I wanted to share part of my sermon from Sunday.  The reading is Luke 6:27-38.  It is Luke’s version of Jesus’ beatitudes.  I rewrote and paraphrased Jesus’ beatitudes to fit our context.  I borrowed this idea and some phrases from two sermons, one by Nadia Bolz-Weber and the other by Doug Gay.

In these blessings Jesus is uplifting those in this world who have been ignored, forgotten, trampled or pushed to the side.

Blessed are the poor, those who live below the poverty line, not the poor in spirit, but those people who don’t have enough for this week, people who aren’t making ends meet and are desperately scrounging together a life for themselves and their loved ones.  Blessed are the poor, for theirs is the kingdom of God.

Blessed are the hungry, all those who know what it’s like to skip a meal, the school children who don’t eat when we have snow days and all those folks who are standing in line at the Alliance Food Pantry or who are first in line when we host a pancake breakfast .  Blessed are all those who flood the Kroger at the first of the month because the food stamps just hit their account.  Blessed are the hungry for you will be filled.

Blessed are those who weep.  Blessed are those who know what loss feels like.  Blessed are those who are white knuckling life, trying to hold it all together for others while everything around them is falling apart.  Blessed are those who occasionally have to go have themselves a good cry.  Blessed are those who weep now for you will laugh.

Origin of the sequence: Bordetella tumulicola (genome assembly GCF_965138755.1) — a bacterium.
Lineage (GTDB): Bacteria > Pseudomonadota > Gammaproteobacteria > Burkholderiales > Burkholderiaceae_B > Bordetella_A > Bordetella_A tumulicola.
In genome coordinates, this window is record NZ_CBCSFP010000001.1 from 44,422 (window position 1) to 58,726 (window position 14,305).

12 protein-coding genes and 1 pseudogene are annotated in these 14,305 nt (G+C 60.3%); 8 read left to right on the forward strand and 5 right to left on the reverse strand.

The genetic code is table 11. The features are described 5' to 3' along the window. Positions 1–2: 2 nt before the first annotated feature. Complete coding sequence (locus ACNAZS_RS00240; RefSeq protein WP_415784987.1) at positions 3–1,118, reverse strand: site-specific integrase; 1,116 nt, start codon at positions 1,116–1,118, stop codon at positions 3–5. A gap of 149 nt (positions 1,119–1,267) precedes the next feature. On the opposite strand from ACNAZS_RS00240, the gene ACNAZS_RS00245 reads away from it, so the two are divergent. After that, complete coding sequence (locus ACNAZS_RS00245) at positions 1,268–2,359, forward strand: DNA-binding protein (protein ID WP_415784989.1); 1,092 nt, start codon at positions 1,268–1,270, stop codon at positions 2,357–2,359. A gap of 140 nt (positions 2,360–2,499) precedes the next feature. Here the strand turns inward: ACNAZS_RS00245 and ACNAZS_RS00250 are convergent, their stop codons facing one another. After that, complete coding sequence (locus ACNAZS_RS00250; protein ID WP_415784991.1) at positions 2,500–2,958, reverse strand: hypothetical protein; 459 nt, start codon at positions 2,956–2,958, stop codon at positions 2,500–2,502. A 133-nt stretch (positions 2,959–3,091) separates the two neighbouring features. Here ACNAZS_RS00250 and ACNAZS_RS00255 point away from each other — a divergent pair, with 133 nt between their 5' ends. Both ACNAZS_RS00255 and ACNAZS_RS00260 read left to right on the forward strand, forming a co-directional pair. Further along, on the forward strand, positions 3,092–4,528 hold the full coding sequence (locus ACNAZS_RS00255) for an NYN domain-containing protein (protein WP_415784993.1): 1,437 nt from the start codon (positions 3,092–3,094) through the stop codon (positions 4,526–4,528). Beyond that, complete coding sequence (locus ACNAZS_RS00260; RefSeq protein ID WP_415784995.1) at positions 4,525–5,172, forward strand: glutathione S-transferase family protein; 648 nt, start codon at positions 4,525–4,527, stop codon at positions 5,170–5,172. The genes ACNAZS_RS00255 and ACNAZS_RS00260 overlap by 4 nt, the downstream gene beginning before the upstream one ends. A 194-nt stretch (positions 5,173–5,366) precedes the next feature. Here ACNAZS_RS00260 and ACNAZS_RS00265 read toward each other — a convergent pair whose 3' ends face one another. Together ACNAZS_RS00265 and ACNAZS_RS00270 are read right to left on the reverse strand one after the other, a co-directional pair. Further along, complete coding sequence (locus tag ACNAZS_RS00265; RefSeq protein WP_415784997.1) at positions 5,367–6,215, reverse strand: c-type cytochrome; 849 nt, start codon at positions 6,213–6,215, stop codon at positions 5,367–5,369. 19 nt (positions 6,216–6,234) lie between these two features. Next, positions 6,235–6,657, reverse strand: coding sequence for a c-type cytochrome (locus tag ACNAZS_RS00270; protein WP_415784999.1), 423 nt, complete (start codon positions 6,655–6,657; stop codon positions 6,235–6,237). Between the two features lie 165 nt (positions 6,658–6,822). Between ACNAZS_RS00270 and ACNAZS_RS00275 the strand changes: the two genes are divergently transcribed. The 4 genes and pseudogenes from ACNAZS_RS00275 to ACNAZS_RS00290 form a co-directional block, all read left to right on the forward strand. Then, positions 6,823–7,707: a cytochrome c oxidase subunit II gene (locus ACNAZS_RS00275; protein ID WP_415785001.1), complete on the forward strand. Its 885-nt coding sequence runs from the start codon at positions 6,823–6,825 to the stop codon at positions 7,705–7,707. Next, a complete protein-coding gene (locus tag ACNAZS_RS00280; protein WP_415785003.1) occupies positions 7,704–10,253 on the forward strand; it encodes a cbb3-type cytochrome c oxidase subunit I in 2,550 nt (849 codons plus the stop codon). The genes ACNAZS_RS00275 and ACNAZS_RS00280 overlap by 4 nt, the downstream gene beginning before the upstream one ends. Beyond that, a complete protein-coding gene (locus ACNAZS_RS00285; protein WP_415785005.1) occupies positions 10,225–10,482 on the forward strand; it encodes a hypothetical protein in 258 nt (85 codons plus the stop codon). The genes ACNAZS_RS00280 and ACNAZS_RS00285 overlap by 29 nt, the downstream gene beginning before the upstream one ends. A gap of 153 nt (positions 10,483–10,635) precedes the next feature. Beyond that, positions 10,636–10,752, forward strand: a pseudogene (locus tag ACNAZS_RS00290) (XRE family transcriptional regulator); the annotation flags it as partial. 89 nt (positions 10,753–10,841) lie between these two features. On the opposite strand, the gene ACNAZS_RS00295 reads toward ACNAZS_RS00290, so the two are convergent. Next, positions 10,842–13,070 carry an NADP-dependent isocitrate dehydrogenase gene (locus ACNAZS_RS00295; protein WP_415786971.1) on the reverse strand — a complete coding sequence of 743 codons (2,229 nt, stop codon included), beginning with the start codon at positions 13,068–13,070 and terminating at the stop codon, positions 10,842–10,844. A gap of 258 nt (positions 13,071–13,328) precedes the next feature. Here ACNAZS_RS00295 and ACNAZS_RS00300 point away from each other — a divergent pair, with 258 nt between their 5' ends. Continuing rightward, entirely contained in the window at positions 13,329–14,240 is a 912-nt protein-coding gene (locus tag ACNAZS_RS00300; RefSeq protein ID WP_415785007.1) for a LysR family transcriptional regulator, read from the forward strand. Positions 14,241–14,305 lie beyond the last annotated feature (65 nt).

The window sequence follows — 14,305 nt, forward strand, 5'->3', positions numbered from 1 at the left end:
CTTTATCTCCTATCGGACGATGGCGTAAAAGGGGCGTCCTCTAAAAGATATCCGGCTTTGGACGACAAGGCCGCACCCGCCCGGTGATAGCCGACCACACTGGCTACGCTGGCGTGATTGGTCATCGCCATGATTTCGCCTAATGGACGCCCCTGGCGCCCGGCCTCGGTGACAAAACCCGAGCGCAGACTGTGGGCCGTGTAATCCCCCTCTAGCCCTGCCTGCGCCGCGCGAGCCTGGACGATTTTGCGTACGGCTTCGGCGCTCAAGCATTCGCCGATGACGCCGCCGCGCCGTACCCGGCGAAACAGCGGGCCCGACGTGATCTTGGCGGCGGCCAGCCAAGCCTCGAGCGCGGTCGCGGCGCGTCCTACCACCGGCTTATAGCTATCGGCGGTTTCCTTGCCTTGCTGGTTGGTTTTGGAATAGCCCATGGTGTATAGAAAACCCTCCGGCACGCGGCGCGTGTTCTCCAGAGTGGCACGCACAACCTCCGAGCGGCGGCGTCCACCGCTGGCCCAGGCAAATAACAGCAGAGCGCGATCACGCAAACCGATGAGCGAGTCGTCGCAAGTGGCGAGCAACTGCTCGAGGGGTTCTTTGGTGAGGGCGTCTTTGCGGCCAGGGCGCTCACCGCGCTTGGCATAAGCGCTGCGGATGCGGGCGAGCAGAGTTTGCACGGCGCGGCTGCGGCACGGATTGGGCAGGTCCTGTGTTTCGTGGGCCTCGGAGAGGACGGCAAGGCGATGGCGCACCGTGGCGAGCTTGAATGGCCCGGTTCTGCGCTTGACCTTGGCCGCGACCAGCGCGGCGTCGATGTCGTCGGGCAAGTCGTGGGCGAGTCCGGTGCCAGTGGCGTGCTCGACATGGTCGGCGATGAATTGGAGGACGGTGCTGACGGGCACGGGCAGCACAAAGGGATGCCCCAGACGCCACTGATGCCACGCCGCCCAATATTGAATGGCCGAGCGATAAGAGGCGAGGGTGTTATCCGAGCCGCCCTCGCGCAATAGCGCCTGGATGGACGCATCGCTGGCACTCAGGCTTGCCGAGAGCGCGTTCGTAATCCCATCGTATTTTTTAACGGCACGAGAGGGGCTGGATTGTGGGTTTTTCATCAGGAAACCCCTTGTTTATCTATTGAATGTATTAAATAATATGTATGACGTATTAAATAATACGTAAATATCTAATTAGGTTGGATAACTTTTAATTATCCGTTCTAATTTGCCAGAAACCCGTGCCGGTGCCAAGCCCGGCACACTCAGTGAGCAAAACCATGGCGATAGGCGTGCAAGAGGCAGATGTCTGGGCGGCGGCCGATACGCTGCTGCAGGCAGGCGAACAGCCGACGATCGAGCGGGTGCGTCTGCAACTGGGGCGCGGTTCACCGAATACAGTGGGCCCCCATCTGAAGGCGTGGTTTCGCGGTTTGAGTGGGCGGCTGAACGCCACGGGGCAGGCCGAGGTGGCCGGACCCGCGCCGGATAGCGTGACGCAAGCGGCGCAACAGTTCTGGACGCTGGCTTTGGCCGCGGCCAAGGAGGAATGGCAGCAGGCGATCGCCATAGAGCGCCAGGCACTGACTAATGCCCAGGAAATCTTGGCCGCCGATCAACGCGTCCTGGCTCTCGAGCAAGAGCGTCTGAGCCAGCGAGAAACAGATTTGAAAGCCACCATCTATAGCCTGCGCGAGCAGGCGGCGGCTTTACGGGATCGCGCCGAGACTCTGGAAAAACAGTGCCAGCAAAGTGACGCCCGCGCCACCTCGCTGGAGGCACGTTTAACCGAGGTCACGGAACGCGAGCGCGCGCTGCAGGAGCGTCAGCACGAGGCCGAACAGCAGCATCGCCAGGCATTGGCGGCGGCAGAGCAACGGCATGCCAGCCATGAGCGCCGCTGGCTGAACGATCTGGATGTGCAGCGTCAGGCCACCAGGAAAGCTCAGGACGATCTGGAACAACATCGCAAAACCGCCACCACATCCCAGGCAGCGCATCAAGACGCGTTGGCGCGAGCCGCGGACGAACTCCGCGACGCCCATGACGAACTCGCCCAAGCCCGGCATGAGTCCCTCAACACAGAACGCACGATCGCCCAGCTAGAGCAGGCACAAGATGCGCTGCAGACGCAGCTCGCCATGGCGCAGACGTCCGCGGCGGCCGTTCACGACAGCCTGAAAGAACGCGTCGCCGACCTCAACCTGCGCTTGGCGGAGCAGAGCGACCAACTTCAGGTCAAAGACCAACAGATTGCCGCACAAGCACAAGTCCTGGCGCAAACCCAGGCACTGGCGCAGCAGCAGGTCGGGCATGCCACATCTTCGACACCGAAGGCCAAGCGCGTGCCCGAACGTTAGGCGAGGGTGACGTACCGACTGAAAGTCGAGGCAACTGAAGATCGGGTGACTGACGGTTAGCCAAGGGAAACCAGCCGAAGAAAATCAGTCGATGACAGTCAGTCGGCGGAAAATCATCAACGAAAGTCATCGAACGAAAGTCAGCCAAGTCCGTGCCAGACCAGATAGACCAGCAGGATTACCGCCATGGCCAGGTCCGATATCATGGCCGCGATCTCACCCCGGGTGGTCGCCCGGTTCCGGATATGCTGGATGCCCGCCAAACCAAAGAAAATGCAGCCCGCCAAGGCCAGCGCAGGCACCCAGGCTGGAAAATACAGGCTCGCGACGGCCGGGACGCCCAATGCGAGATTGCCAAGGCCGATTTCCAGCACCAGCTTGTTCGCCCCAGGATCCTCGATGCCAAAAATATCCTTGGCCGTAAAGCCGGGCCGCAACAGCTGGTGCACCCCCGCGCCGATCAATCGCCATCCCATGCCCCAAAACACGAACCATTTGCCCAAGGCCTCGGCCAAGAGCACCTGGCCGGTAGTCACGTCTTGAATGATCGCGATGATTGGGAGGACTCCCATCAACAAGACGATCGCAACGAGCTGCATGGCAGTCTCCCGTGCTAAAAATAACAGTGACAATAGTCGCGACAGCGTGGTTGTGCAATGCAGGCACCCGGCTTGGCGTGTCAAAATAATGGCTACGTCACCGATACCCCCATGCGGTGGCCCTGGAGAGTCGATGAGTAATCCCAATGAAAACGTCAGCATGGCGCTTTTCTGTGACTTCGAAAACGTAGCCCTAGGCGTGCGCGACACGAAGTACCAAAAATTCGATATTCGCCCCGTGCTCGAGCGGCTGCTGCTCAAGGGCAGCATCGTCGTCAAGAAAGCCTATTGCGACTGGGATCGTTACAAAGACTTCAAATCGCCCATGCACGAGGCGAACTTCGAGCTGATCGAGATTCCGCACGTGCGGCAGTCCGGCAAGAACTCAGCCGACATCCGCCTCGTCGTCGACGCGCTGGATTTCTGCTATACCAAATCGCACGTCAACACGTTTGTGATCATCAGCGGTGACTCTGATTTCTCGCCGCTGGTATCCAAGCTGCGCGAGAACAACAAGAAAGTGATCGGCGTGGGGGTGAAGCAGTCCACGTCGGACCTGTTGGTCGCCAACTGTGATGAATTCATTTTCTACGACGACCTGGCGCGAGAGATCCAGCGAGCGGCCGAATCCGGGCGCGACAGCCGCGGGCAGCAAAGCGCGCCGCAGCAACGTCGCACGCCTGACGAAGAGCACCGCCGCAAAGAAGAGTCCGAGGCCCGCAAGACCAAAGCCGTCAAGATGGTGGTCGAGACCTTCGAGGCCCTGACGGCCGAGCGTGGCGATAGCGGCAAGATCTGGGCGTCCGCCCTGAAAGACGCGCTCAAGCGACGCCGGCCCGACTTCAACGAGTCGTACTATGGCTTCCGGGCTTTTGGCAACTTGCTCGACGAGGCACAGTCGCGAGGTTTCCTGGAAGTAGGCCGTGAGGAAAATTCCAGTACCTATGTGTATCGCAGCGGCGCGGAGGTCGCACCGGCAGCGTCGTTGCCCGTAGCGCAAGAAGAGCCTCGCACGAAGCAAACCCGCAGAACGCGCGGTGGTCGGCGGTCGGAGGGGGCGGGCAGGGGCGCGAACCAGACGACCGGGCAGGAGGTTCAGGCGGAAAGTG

Blessed are you when people hate you, when people exclude you and defame you on the account of the Son of Man.  Blessed are those who are innocent and wrongly accused, those who are dismissed and discredited as they work for the common good.  Blessed are those who know that the way that the world is, is not the way the world should be.  Blessed are those who speak the truth in love no matter what the cost.  Blessed are you when people exclude and defame you, rejoice in that day, leap for joy, because your reward is beyond this world.

These blessings, these beatitudes, give us this glimpse into what the kingdom of God looks like in this world, this kingdom of God that Jesus calls us to acknowledge, to see in our midst and to live into.  The challenging part of this vision that Jesus casts is that this kingdom of God looks so different from the vision we get from the world of what our life is supposed to look like.

I don’t know about you, but this seems pretty counter cultural to me.  It seems like Jesus is teaching us to live in this contrary way in this world, he is blessing human weakness and vulnerability instead of power and wealth, he is uplifting those moments where we don’t get it right and don’t have it all together and where our life is hanging on by a very thread.  He is saying to us in these moments you are blessed, you are favored, you are beloved, I am with you, loving you into the fullness of life.